Legit Case Reviews
Thermaltake Armor A60 Mid Tower Case Review
|Product:||Thermaltake Armor A60 Mid Tower Case|
|Date:||Wed, Sep 22, 2010 - 12:00 PM|
|Written By:||Brian Giacoletti -|
Conclusion and Final Thoughts On The Armor A60
With the looks of a true fragging war machine and an interior spacious enough to house most modern components the Thermaltake Armor A60 is definitely worth every penny of its $89.99 price tag, and those spent pennies also include a 3 year warranty. The combination of the mesh, plastic and steel of the Armor A60 makes this a case that will fit in with any decor and will definitely make you stand out at a LAN. With an almost tool less interior, installing components is easy and hassle free... well, except for when you get to the part where you have to actually hide your wires. I don't know what happened; maybe Thermaltake forgot that we all needed a place for our wiring when they designed the A60, or maybe they just felt this case would fit in better with those that commonly use modular power supplies. Either way, it doesn't matter as the Thermaltake Armor A60 is still an awesome case.
If just having a cool looking case with lots of internal room wasn't enough, Thermaltake went and added three fans to the case: a 120 mm front intake, a 120 mm rear exhaust and a top exhaust 200mm fan. Airflow moved through the case and kept it as cool as you would expect. There are also optional spots to add more fans to the case if you feel that they are needed. The noise levels of the fans were on par with just about every other case in its price range, and while the fans were clearly audible in a silent room, during regular everyday activities the fans could not be heard at all. But, then again, I have two kids and it is pretty hard to hear anything with kids around.
I used an Antec p-180 case for many, many years and I thought it was nice looking and that it had a ton of room in it. That was, until I got a modern video card. Boy, was I surprised when it barely fit and I actually had to move my hard drives to get the video card in place. Well, you won't run into any problems like that with the A60. I installed both of my 5770's and there was still plenty of room to spare between the end of the cards and the drive bays. The same thing goes for the CPU heat sink and fan. There was plenty of room for my Spire Thermax Pro cooler. As a matter of fact, there was plenty of room to spare between the top of the cooler and the side panel of the case.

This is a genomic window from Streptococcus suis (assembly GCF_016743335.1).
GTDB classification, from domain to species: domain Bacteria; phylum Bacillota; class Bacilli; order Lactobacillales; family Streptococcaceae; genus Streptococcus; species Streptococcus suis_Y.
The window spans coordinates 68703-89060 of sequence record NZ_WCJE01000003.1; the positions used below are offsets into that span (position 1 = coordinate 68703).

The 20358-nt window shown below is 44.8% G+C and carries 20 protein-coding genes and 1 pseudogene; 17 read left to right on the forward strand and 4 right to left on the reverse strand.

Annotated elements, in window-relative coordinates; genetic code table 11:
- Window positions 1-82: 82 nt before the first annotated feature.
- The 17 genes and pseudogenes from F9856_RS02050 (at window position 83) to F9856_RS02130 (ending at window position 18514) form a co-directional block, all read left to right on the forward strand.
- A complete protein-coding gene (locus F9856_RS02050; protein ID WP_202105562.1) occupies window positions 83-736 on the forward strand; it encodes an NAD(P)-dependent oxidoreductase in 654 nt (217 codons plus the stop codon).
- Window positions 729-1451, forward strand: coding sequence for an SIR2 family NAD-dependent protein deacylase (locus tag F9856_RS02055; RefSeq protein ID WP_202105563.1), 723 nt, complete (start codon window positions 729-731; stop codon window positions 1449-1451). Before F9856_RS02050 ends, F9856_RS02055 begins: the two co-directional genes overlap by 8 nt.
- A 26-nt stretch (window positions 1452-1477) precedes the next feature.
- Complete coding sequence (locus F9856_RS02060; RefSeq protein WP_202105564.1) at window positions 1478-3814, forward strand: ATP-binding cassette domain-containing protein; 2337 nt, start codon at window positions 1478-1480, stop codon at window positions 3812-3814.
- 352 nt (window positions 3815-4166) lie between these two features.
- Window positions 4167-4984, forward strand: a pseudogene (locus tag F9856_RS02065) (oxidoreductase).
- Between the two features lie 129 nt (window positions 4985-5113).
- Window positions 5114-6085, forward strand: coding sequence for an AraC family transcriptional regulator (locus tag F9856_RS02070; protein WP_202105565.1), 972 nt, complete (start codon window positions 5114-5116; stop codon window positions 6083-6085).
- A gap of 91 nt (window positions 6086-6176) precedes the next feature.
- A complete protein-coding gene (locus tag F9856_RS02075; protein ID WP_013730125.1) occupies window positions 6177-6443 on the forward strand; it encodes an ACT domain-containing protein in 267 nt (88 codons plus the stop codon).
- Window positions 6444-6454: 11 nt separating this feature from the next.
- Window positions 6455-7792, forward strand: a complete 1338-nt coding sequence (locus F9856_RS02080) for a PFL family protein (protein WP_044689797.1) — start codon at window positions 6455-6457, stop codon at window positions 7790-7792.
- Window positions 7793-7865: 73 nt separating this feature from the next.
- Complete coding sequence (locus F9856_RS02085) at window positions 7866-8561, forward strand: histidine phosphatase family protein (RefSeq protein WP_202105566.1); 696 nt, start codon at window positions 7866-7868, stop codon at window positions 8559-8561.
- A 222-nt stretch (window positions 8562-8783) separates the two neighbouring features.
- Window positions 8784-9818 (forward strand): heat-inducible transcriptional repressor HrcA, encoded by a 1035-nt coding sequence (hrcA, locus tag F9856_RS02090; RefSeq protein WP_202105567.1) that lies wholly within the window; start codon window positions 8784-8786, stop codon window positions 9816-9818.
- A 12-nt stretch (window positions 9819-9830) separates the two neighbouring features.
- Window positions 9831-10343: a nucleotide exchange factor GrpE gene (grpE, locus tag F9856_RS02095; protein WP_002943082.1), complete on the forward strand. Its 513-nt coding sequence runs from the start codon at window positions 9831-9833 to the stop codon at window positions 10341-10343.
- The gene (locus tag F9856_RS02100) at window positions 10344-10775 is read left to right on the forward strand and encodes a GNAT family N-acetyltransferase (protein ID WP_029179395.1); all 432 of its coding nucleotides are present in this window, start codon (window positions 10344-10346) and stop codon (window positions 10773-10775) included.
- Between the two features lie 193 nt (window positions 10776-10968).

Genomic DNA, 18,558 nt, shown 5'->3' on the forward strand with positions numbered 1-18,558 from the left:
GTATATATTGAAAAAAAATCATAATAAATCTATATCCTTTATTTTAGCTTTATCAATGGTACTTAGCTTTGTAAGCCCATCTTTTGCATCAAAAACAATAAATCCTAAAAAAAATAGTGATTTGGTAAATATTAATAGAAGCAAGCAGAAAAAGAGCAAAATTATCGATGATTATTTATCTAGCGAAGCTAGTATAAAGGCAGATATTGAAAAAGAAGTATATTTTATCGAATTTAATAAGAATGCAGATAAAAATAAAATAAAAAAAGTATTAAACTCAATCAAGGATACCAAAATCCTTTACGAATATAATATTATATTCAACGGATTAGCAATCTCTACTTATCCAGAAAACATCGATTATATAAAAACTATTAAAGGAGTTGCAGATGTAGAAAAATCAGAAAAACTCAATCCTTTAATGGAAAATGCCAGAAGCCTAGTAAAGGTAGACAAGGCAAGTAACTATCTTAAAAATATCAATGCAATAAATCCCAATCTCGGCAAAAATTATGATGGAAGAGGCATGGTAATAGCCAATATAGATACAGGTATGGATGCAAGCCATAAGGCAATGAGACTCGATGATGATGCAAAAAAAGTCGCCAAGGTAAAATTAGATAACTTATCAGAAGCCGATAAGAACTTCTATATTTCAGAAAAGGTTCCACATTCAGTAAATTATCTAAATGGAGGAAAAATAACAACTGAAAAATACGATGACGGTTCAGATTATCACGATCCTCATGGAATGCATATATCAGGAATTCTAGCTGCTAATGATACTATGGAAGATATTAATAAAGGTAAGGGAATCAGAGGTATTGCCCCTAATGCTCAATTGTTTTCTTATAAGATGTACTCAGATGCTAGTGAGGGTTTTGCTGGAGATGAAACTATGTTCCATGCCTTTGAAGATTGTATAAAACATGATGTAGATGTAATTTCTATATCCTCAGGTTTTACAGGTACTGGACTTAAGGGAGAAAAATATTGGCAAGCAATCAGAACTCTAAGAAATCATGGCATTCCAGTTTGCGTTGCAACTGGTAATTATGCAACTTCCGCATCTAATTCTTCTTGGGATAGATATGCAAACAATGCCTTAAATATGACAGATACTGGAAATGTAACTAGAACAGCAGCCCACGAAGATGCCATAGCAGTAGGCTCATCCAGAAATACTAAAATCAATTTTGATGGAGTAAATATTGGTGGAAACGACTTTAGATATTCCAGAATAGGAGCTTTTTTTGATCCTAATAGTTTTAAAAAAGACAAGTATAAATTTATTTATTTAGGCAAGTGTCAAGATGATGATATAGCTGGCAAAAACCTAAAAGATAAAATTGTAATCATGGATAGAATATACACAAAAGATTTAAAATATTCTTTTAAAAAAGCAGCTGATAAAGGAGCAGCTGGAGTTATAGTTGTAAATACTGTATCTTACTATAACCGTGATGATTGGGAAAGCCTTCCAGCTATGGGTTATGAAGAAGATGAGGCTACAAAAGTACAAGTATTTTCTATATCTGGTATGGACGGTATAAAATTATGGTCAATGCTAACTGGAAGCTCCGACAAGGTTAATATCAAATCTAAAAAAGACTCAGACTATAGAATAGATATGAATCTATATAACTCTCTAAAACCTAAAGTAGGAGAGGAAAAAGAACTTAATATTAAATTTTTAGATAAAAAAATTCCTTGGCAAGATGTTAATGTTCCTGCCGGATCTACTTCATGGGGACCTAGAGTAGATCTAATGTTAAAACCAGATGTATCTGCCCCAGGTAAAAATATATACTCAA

I am just going to go ahead and say it. I like this case. I like it a lot. With all the features that this case has it should cost a hundred dollars more than it does. It's not often you come across a case of this caliber with this many features that you don't need to go into escrow to buy. It looks great on my desk and I am able to switch components in and out of the case without having to tear up my hands or remove other components just to get to what I want to work on. I have already had a handful of my friends and family ask me what I am going to do with the case when I am done reviewing it and they are disappointed to hear that I am going to be keeping it as part of my fleet.
The Legit Bottom Line: The Thermaltake Armor A60 is a high class case in a low class price range. It has all the features of a much more expensive case but without the cost. I just wish it had more room to hide the darn wires.
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